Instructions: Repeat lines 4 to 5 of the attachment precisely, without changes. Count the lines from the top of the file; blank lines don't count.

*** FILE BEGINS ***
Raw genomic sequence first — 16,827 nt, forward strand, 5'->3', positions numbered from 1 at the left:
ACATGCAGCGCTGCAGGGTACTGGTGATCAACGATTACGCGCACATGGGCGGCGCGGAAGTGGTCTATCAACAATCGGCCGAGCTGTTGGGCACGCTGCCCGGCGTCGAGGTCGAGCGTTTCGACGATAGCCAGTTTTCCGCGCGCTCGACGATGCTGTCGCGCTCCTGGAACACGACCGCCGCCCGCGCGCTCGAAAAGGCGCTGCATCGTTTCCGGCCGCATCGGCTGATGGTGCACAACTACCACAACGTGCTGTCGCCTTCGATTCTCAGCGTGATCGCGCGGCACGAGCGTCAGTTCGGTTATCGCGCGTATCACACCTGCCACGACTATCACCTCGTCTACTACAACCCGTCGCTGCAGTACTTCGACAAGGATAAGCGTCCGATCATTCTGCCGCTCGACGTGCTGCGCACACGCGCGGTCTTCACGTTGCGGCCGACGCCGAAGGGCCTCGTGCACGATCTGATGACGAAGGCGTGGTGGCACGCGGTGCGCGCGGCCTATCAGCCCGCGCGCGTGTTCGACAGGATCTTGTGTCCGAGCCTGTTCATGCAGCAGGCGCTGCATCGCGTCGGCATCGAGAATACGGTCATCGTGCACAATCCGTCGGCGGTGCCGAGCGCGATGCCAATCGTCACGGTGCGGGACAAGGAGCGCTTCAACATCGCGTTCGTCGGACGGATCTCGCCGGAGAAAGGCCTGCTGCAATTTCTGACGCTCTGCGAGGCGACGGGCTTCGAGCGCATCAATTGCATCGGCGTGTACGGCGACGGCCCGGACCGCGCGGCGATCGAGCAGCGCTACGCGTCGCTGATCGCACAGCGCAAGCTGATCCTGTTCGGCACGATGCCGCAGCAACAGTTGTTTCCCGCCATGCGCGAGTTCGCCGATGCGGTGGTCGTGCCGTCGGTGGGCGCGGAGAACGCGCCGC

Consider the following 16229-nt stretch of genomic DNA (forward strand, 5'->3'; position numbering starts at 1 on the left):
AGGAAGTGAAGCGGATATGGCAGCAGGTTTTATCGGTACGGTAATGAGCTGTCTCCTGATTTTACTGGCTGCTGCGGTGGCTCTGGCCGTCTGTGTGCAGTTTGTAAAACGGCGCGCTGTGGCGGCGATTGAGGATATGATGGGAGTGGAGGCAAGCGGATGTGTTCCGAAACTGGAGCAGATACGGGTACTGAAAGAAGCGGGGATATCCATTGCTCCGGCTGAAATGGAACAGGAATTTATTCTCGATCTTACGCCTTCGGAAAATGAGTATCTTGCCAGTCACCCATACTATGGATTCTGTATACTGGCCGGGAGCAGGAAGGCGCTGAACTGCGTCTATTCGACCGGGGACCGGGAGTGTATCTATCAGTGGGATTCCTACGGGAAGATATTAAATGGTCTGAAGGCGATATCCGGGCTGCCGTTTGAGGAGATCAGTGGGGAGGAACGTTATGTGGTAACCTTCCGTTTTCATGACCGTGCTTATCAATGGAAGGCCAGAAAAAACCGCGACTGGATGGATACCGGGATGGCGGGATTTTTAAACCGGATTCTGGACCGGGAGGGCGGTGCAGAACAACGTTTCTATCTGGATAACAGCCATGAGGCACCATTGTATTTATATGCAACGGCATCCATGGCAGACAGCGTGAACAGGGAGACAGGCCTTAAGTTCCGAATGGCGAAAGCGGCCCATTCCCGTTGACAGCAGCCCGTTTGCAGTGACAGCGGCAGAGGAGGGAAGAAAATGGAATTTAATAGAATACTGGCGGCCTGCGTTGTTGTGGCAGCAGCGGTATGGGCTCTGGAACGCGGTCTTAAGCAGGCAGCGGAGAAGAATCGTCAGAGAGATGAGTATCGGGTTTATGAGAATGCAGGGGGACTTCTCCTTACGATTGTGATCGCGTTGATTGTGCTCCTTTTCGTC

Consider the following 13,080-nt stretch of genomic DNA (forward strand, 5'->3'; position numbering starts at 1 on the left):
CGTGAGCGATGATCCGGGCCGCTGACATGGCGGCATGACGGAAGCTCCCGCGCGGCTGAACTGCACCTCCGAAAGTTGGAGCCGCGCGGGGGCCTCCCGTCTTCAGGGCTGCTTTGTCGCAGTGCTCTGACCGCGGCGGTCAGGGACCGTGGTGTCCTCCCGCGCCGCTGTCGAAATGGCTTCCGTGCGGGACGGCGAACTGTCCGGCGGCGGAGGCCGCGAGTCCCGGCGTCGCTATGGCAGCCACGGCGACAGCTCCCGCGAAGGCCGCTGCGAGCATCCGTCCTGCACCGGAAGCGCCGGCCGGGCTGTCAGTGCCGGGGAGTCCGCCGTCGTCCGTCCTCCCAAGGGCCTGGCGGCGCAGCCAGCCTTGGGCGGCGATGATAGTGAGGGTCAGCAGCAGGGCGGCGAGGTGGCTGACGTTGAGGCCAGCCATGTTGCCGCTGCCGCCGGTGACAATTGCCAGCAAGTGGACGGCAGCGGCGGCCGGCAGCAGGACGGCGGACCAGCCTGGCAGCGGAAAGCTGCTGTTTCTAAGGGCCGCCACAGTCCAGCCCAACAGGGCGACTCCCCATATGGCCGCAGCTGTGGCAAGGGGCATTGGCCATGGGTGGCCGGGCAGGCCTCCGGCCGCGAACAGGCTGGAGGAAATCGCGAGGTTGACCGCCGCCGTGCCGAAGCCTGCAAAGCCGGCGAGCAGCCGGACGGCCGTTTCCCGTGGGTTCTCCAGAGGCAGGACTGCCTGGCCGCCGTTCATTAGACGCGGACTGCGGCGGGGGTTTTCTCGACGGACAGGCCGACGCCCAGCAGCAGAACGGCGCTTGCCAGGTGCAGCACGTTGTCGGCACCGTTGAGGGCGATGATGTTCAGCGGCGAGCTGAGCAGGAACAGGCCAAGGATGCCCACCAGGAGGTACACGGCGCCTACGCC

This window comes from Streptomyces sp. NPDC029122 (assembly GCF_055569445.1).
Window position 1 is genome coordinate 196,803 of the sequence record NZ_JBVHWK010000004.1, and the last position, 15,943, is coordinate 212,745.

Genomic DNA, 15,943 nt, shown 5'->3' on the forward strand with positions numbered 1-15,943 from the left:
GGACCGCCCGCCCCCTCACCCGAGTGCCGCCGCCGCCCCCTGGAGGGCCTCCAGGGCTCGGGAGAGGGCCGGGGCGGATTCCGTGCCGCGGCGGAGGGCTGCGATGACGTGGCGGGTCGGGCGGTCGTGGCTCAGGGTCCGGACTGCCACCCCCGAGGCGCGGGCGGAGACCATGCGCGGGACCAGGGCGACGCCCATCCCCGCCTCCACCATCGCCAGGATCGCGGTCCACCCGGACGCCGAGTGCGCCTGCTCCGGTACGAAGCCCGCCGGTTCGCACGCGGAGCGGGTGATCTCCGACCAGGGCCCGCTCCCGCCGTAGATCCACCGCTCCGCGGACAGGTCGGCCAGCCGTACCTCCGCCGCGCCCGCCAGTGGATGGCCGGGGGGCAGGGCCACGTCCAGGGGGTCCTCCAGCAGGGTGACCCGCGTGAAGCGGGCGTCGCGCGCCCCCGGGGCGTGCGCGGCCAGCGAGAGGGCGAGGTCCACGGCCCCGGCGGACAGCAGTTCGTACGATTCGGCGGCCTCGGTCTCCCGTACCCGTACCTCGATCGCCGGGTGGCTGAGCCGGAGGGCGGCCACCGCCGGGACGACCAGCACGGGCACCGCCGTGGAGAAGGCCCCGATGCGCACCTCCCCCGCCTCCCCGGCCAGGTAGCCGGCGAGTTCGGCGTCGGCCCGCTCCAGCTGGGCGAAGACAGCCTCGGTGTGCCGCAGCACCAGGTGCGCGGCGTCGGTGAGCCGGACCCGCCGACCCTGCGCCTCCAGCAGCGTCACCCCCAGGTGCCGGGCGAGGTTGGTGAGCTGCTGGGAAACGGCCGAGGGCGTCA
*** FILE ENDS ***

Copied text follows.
AGGAAGTGAAGCGGATATGGCAGCAGGTTTTATCGGTACGGTAATGAGCTGTCTCCTGATTTTACTGGCTGCTGCGGTGGCTCTGGCCGTCTGTGTGCAGTTTGTAAAACGGCGCGCTGTGGCGGCGATTGAGGATATGATGGGAGTGGAGGCAAGCGGATGTGTTCCGAAACTGGAGCAGATACGGGTACTGAAAGAAGCGGGGATATCCATTGCTCCGGCTGAAATGGAACAGGAATTTATTCTCGATCTTACGCCTTCGGAAAATGAGTATCTTGCCAGTCACCCATACTATGGATTCTGTATACTGGCCGGGAGCAGGAAGGCGCTGAACTGCGTCTATTCGACCGGGGACCGGGAGTGTATCTATCAGTGGGATTCCTACGGGAAGATATTAAATGGTCTGAAGGCGATATCCGGGCTGCCGTTTGAGGAGATCAGTGGGGAGGAACGTTATGTGGTAACCTTCCGTTTTCATGACCGTGCTTATCAATGGAAGGCCAGAAAAAACCGCGACTGGATGGATACCGGGATGGCGGGATTTTTAAACCGGATTCTGGACCGGGAGGGCGGTGCAGAACAACGTTTCTATCTGGATAACAGCCATGAGGCACCATTGTATTTATATGCAACGGCATCCATGGCAGACAGCGTGAACAGGGAGACAGGCCTTAAGTTCCGAATGGCGAAAGCGGCCCATTCCCGTTGACAGCAGCCCGTTTGCAGTGACAGCGGCAGAGGAGGGAAGAAAATGGAATTTAATAGAATACTGGCGGCCTGCGTTGTTGTGGCAGCAGCGGTATGGGCTCTGGAACGCGGTCTTAAGCAGGCAGCGGAGAAGAATCGTCAGAGAGATGAGTATCGGGTTTATGAGAATGCAGGGGGACTTCTCCTTACGATTGTGATCGCGTTGATTGTGCTCCTTTTCGTC

Consider the following 13,080-nt stretch of genomic DNA (forward strand, 5'->3'; position numbering starts at 1 on the left):